People is where you’re going to see who’s liked your page and who’s following it. The charts are broken down into demographics, such as gender, location, and language. Followers aren’t always the same as fans. Fans are people who have liked your page and chosen to follow it, so they see your posts in their news feed. When someone likes your page, it automatically defaults them to follow it as well. However, they can choose to unfollow your page so your posts no longer appear in their feed (similar to a personal profile, you can still be someone’s friend, but you can unfollow them so you don’t see their posts). People Reached is a set of demographics for those who have seen any content associated with your page.
Finally, Messages is where you can analyze your performance with Pages Messenger. This section is divided into the following categories (if, of course, you’ve had Messenger conversations):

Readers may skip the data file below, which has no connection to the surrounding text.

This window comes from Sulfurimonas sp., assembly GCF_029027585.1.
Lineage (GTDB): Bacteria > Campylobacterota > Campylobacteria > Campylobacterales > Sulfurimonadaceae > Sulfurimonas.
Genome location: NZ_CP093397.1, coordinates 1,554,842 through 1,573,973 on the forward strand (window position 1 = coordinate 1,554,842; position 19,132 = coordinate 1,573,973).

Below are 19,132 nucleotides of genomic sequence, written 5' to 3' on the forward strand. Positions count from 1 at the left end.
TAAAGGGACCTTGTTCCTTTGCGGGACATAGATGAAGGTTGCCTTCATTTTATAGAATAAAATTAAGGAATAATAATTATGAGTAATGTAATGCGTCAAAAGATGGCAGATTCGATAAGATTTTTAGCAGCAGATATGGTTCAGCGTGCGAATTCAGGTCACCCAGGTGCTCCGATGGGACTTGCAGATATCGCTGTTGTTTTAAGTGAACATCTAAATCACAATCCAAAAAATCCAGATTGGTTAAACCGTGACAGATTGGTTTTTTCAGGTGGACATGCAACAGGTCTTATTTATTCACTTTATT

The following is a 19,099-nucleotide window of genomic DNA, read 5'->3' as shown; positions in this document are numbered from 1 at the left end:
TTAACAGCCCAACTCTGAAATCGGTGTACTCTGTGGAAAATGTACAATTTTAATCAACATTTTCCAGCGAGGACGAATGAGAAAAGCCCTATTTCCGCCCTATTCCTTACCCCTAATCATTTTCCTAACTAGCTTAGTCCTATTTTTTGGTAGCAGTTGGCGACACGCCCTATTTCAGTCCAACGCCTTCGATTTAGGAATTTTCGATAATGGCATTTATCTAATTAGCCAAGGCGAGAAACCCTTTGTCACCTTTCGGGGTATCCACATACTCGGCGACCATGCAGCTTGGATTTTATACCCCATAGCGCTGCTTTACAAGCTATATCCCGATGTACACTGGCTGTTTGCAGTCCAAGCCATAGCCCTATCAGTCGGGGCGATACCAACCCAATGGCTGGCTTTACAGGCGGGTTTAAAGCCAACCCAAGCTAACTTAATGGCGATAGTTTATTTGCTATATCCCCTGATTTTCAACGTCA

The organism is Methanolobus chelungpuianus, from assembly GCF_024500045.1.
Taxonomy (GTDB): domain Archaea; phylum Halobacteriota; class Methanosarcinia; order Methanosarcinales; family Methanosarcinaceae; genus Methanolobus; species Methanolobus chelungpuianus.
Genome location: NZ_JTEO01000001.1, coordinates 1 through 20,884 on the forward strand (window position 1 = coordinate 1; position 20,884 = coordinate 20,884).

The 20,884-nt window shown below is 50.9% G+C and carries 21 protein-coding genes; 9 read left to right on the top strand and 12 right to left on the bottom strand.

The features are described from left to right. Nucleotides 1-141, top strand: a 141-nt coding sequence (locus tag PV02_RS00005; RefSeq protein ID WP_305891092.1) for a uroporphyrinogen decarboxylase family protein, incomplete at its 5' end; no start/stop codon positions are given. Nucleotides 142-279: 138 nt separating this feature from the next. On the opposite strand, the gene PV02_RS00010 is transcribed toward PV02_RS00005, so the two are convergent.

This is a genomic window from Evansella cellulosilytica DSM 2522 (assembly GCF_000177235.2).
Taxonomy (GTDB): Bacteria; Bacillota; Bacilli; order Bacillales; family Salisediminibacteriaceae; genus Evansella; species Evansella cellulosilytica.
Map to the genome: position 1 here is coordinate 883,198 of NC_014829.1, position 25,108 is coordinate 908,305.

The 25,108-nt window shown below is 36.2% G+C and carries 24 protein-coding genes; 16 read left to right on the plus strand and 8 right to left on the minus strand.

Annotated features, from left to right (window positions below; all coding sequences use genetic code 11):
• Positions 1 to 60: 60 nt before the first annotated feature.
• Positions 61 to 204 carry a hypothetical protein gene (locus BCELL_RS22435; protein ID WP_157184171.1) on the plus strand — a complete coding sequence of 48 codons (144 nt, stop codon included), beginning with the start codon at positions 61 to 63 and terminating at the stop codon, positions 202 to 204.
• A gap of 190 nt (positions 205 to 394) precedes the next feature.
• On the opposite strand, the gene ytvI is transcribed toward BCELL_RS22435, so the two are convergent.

- Total Conversations: The number of conversations you’ve had on Pages Messenger. This can be a helpful way to see if more people are contacting you on Messenger than on other forms of communication.
- Your Responsiveness: The percentage of messages you’ve answered and your average response time. This is also (in)conveniently published on your page, so it’s best to keep this at a healthy number.
- Deleted Conversations: The number of conversations people have deleted after having a conversation with your page.
- Marked as Spam: The number of conversations from your page that have been marked as spam.
- Blocked Conversations: The number of conversations from your page that have been blocked.
Facebook—being, well, Facebook, and king of the social media platforms—provides a pretty amazing tool for reviewing your analytics. And this is only an overview of what it can do and how it can help you determine ROI.
So, we’d love to know: What part of Insights do you think is most helpful? Do you think you’ll use it in conjunction with another tool or on its own? We’d love to hear what you think and learn how you’re using it in your business in the comments section below.